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Portfolio > Mutual Funds > Equity Funds

Highfields Cautions But Stilwell Proceeds, Becomes

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KANSAS CITY, Mo. (–Stilwell Financial Inc. completed its transformation into Janus Capital Group Inc., effective Jan. 2, despite the advice of hedge fund manager Highfields Capital Management LLC, Boston. Highfields is Janus’ second-largest investor, with 8% of its equity.

The name change is part of a broader reorganization plan in which Janus has merged its two mutual funds, the Janus and Berger Funds. Janus also plans soon to sell its 33% interest in a fund data processor, DST Systems Inc., and to take a 30% ownership stake in a securities broker-dealer, Perkins, Wolf, McDonnell and Co., Chicago.

A Janus spokeswoman, Jane Ingalls, said that the company has had no contact with Highfields on this subject for the last two weeks. “Other than what you see in the public filings, that’s the most up-to-date contacts,” she said.

On Nov. 7, 2002, Highfields filed a 13-D with the Securities and Exchange Commission indicating that it had reservations about Stilwell’s plans and that it would “review and consider the issuer’s further announcements…relating to the reorganization and the DST sale to determine whether such plan will achieve the highest values attainable for shareholders,” thereafter either acquiring or disposing of its shares of the company’s stock as it thought best.

On Dec. 2, Highfields disclosed that it had hired investment bank Blackstone Group LP to assist in its review.

Later that month, Highfield principals Jonathon S. Jacobson and Richard Grubman wrote Stilwell’s chief executive to update him on their deliberations. “The range of alternative transactions is broad and the task of redesigning compensation arrangements is substantial,” they wrote. “The shareholders’ interest lies in allowing adequate time for alternatives of any kind to be explored and in the board having time to receive, deliberate and take action on them.”

Pursuant to further deliberations, they asked that Stilwell disclose the pay of managers at its Janus division based in Denver and that it re-evaluate the danger that the taxable spin-off of its stake in DST will prove “value-destroying.” Such moves might delay re-organization, noted Messrs. Jacobson and Grubman, but “so be it.”

Spurning this advice, at least in part, Stilwell has now transformed itself into Janus. Its spokespeople have said that various plans for the sale of DST remain under consideration.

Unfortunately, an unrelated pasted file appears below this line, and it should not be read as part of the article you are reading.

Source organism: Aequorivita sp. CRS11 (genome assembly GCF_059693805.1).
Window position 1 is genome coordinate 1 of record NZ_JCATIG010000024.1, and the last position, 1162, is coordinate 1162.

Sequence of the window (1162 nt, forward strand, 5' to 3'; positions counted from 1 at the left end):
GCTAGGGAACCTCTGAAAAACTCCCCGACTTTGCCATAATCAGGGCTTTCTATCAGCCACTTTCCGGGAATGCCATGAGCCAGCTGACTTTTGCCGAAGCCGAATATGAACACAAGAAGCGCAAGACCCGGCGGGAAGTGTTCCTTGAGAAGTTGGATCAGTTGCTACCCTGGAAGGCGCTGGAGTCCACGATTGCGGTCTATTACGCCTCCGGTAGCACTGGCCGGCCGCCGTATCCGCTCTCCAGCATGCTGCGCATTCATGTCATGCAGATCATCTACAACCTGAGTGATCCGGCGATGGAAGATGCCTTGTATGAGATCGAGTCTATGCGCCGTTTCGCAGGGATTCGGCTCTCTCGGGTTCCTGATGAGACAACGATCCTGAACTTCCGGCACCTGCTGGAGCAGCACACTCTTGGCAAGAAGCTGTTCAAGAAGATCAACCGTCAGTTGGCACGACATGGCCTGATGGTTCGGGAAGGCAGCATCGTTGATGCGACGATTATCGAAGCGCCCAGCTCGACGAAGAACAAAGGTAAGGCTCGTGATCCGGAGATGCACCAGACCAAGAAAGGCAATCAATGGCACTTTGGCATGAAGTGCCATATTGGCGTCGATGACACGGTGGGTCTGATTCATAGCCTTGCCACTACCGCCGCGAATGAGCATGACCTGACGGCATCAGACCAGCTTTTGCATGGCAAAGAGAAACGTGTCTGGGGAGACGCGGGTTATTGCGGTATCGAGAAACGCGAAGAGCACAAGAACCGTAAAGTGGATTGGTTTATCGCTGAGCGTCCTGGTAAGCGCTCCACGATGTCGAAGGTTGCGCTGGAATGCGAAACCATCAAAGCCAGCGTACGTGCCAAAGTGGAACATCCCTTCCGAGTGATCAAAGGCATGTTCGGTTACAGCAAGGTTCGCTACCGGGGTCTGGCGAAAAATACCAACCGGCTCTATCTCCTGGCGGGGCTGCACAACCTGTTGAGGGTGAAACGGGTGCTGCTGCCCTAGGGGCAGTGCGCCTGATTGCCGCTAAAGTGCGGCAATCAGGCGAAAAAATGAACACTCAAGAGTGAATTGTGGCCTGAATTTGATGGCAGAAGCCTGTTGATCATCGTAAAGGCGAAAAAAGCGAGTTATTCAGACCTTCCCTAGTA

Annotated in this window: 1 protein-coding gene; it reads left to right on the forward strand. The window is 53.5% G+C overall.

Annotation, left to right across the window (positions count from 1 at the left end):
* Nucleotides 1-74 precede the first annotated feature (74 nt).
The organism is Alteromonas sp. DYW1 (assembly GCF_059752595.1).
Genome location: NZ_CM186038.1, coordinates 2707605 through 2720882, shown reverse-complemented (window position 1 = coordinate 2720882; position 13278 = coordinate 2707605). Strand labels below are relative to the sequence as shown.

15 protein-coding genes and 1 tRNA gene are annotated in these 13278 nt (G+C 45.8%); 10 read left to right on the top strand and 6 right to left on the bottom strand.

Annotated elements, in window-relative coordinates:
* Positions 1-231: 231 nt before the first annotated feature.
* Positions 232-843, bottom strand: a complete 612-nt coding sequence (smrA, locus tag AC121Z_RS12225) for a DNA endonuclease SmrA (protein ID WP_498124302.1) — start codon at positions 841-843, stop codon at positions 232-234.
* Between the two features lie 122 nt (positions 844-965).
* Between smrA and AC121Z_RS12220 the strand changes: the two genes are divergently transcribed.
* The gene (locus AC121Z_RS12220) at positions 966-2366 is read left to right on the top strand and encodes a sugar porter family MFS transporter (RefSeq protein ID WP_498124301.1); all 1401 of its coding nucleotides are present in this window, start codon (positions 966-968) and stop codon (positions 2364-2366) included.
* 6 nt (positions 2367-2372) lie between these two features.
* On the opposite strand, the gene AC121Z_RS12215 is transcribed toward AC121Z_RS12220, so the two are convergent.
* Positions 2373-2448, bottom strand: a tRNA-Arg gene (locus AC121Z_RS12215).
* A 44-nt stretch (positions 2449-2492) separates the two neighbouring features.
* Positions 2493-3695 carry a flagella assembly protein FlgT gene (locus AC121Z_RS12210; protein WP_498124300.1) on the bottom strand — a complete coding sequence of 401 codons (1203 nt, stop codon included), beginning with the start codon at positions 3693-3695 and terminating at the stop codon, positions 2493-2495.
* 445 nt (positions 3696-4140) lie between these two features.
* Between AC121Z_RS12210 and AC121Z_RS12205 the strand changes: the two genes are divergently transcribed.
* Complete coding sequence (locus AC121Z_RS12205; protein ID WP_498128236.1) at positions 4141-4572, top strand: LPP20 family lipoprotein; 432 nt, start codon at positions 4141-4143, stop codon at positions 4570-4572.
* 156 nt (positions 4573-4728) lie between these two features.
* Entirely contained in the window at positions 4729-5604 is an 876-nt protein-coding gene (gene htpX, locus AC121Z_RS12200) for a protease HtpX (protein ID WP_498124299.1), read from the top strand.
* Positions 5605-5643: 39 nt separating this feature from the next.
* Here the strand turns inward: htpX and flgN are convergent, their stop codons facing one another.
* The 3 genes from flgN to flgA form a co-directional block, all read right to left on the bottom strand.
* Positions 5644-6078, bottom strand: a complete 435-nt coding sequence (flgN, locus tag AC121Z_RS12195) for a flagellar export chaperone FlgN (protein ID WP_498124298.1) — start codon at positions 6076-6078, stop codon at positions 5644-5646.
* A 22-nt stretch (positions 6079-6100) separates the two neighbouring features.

The largest investor in Stilwell/Janus is The TCW Group Inc., a Los Angeles-based investment advisory management company. A spokeswoman there said that it is against company policy to comment on any investment.

Success with Readers Digest

Active efforts to change the plans of corporate management are standard operating procedure for Highfields. One of its recent success stories through this strategy is the matter of Reader’s Digest Association Inc., Pleasantville, N.Y. Last February one of the founders of Highfields, Jonathon S. Jacobson, met with Thomas O. Ryder, the chief executive of Reader’s Digest, at a dinner in New York and they discussed acquisitions policy. Mr. Jacobson sought to impress upon Mr. Ryder his view that acquisitions would not be wise, that Reader’s Digest must focus upon improving or selling existing properties.

In March, Mr. Jacobson saw press reports that Mr. Ryder was considering the purchase of Reiman Publications, a chain of periodicals based in Greendale, Wis., (Previous HedgeWorld Story) with demographics that skew toward the elderly and the rural. Mr. Jacobson wrote Mr. Ryder to express his concern that such a move “seems extremely foolish and reinforces our belief that the Company can take whatever actions the management wants with a rubber stamp from its controlling shareholder, the Wallace Funds.”

In April, Reader’s Digest’s stock price began a serious slide in value, from US$25 to less than US$14 by October.

The debate Highfields set in motion ended last month when a shareholder vote restructured Reader’s Digest’s equity into a single class of voting stock, one vote per share, reducing the voting power of the Wallace Funds from 50% to approximately 13%. Since then, the stock price has recovered somewhat, ending 2002 at US$15.10.

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